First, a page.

I shook my head. A little paranoia that the universe was out to get me was, perhaps, inevitable. An unfortunate side-effect of sentience. To believe that a statue created by a suicidal ex-student of mine was actively plotting against me was inexcusably insane. I took a deep breath. I strode into the living room. I walked right up the statue. I told myself that it’s eyes were not more shut, more of its mouths closed than before, as if it were regarding me with complete confidence. I told myself that my reason for opting not to throw it away was because doing so would be giving into irrational fear, not because I was afraid it would reenter my life all the more eager to amuse itself at my expense.

* * *

The next morning brought further injury. The mechanical failure in my car would be expensive to fix and would likely take a few days while the shop awaited the parts, leaving me without a vehicle for the first week of school. I locked myself out of my apartment, necessitating calling a locksmith and spending still more money. But the next day was fine, and the one after that. I was almost ready to attribute Monday’s misfortune to sheer bad luck.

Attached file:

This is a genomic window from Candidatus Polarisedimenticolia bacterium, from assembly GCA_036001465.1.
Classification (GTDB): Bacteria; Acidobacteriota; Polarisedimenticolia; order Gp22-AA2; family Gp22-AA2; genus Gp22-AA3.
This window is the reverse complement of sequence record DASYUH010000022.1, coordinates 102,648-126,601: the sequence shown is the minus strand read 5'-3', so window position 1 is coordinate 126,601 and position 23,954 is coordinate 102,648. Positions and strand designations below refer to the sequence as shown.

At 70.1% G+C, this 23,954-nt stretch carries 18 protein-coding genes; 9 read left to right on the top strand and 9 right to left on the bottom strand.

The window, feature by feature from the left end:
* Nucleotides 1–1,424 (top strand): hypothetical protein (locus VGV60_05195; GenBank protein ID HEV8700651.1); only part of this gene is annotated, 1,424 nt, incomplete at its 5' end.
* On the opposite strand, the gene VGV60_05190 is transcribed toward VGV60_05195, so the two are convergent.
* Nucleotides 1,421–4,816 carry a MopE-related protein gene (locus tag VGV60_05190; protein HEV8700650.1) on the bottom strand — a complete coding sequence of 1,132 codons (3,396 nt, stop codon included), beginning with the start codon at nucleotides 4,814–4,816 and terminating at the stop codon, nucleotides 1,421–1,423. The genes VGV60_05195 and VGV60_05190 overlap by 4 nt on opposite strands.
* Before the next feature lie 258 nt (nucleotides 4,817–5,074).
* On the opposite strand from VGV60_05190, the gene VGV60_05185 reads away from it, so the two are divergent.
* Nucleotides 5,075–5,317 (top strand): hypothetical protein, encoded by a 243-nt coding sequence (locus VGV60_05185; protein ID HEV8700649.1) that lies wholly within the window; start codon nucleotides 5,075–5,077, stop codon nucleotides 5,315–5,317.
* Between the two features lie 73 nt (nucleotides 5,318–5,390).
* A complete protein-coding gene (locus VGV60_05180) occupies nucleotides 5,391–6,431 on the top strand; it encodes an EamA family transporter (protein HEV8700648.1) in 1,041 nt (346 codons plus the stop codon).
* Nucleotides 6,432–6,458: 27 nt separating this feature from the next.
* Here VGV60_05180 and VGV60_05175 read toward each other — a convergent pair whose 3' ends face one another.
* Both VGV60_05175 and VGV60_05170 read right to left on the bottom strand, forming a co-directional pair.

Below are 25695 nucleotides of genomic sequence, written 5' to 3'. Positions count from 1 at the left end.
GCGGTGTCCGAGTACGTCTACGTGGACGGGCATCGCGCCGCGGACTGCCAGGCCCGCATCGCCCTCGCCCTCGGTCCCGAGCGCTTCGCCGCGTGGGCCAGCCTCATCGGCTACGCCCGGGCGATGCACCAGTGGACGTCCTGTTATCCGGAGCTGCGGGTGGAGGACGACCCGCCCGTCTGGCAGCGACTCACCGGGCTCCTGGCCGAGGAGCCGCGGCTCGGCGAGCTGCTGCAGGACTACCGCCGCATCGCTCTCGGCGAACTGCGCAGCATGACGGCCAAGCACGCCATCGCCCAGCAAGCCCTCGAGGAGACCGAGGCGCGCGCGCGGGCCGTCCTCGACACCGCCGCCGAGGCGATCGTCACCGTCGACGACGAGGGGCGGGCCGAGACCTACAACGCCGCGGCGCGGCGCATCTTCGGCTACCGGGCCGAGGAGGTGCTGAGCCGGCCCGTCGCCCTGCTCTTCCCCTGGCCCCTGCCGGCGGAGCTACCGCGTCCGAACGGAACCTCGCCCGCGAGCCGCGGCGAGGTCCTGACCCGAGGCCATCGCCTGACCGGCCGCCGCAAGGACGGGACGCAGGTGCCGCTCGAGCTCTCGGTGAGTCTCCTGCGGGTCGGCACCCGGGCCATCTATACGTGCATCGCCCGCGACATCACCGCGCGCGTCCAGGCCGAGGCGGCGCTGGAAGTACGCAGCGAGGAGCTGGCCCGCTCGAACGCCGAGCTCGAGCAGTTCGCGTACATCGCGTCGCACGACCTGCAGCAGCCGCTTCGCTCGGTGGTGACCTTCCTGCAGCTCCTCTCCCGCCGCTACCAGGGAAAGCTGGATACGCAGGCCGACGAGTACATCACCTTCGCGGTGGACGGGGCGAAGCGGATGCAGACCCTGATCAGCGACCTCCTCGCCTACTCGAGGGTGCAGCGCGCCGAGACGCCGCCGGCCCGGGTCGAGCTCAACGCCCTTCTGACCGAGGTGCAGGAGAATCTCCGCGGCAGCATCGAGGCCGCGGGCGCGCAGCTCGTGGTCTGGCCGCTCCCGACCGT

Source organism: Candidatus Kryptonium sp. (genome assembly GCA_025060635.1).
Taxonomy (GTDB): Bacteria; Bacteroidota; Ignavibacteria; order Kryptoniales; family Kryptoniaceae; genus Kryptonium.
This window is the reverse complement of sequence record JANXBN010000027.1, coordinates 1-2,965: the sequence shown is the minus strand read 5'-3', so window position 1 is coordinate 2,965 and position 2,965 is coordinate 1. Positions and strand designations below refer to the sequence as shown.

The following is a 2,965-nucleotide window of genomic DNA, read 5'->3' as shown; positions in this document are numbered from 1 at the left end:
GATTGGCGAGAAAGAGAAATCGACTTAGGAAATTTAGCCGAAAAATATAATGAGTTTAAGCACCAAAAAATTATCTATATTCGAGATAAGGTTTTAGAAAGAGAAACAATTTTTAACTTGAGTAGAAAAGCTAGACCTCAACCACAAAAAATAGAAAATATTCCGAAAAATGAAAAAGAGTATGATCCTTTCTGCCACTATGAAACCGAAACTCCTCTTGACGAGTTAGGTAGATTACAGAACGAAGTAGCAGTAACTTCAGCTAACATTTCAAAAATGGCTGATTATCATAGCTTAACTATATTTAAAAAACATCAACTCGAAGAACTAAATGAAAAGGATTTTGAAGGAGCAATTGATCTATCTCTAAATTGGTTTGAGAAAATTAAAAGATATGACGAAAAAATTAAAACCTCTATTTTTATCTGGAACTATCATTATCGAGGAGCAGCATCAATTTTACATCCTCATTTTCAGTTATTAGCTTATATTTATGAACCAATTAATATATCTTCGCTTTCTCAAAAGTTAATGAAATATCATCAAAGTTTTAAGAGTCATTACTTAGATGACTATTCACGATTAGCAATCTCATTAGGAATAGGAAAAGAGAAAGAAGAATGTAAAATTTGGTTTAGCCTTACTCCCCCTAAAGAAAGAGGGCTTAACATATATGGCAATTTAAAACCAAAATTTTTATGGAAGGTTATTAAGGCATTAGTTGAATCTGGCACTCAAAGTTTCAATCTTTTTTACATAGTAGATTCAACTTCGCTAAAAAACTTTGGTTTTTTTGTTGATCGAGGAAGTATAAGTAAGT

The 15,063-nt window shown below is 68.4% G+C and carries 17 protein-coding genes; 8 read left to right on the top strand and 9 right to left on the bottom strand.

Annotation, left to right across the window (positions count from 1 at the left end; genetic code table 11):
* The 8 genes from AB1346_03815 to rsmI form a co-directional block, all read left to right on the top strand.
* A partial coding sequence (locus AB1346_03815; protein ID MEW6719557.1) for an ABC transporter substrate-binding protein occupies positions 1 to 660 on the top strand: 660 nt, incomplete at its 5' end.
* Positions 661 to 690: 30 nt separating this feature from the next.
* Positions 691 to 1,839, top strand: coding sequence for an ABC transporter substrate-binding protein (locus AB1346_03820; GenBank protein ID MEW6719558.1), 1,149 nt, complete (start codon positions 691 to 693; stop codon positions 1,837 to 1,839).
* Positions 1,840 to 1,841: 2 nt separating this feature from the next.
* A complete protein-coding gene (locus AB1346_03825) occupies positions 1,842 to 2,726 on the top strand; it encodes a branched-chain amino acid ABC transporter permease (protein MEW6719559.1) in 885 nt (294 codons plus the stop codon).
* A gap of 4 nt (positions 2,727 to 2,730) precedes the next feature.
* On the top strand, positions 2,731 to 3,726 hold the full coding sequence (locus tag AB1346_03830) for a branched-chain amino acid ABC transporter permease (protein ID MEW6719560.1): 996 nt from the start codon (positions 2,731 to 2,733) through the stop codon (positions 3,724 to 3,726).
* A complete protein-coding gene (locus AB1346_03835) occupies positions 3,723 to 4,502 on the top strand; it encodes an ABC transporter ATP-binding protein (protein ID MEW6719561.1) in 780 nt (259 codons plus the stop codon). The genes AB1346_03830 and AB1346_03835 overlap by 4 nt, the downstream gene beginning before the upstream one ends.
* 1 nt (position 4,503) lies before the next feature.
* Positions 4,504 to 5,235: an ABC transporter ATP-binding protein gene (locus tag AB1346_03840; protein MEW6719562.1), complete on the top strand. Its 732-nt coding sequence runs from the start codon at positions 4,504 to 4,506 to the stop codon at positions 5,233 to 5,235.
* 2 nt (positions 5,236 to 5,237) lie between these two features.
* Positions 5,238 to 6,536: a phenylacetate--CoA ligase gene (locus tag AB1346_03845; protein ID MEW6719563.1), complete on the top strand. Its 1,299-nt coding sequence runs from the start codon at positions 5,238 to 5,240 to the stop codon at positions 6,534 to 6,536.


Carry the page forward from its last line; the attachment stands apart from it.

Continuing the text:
And then, I was mugged.

It happened on the walk home. The bus ride to the university that morning was fine, if a bit crowded. The first day of classes passed by uneventfully, my sessions filled mainly with terrified freshmen and a handful of sophomores. I spent some time in my office going over my syllabi and socializing with those professors and graduate students that I had not spoken to over the summer. At seven o’clock, I left campus and begin the walk back to my apartment. By seven-fifteen, a man in dirty clothes with a ski mask pulled over his face and a gun in his hand was demanding my wallet. I complied, having no way to defend myself.

I walked home in a sort of fugue state. I don’t remember much of anything else from that night. I woke up in the middle of the night on the floor in my living room, still dressed in the clothes I had worn that day. A kitchen knife, grabbed in self defense, I believe, clutched in my hand, a few shallow scratches from the blade on my arms and my hands. The statue above me, its eyes little more than slits, its lips curled up in impish delight.